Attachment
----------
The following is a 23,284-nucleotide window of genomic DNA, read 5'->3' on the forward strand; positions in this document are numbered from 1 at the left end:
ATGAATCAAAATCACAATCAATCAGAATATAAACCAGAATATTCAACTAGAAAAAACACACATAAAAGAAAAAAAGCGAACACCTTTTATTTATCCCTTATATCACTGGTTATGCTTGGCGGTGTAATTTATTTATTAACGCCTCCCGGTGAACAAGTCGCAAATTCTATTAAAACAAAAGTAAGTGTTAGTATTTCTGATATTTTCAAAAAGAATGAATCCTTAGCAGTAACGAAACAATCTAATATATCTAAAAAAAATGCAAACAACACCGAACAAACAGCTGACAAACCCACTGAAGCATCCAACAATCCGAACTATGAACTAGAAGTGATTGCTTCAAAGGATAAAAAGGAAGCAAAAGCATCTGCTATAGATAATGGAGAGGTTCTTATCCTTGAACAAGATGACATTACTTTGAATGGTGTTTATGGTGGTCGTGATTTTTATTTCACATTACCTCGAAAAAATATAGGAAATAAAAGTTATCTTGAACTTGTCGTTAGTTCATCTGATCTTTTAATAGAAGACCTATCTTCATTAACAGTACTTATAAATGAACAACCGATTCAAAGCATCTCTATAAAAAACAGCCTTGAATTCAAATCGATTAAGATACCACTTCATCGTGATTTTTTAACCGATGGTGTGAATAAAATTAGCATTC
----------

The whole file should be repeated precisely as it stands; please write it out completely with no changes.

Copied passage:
The following is a 23,284-nucleotide window of genomic DNA, read 5'->3' on the forward strand; positions in this document are numbered from 1 at the left end:
ATGAATCAAAATCACAATCAATCAGAATATAAACCAGAATATTCAACTAGAAAAAACACACATAAAAGAAAAAAAGCGAACACCTTTTATTTATCCCTTATATCACTGGTTATGCTTGGCGGTGTAATTTATTTATTAACGCCTCCCGGTGAACAAGTCGCAAATTCTATTAAAACAAAAGTAAGTGTTAGTATTTCTGATATTTTCAAAAAGAATGAATCCTTAGCAGTAACGAAACAATCTAATATATCTAAAAAAAATGCAAACAACACCGAACAAACAGCTGACAAACCCACTGAAGCATCCAACAATCCGAACTATGAACTAGAAGTGATTGCTTCAAAGGATAAAAAGGAAGCAAAAGCATCTGCTATAGATAATGGAGAGGTTCTTATCCTTGAACAAGATGACATTACTTTGAATGGTGTTTATGGTGGTCGTGATTTTTATTTCACATTACCTCGAAAAAATATAGGAAATAAAAGTTATCTTGAACTTGTCGTTAGTTCATCTGATCTTTTAATAGAAGACCTATCTTCATTAACAGTACTTATAAATGAACAACCGATTCAAAGCATCTCTATAAAAAACAGCCTTGAATTCAAATCGATTAAGATACCACTTCATCGTGATTTTTTAACCGATGGTGTGAATAAAATTAGCATTC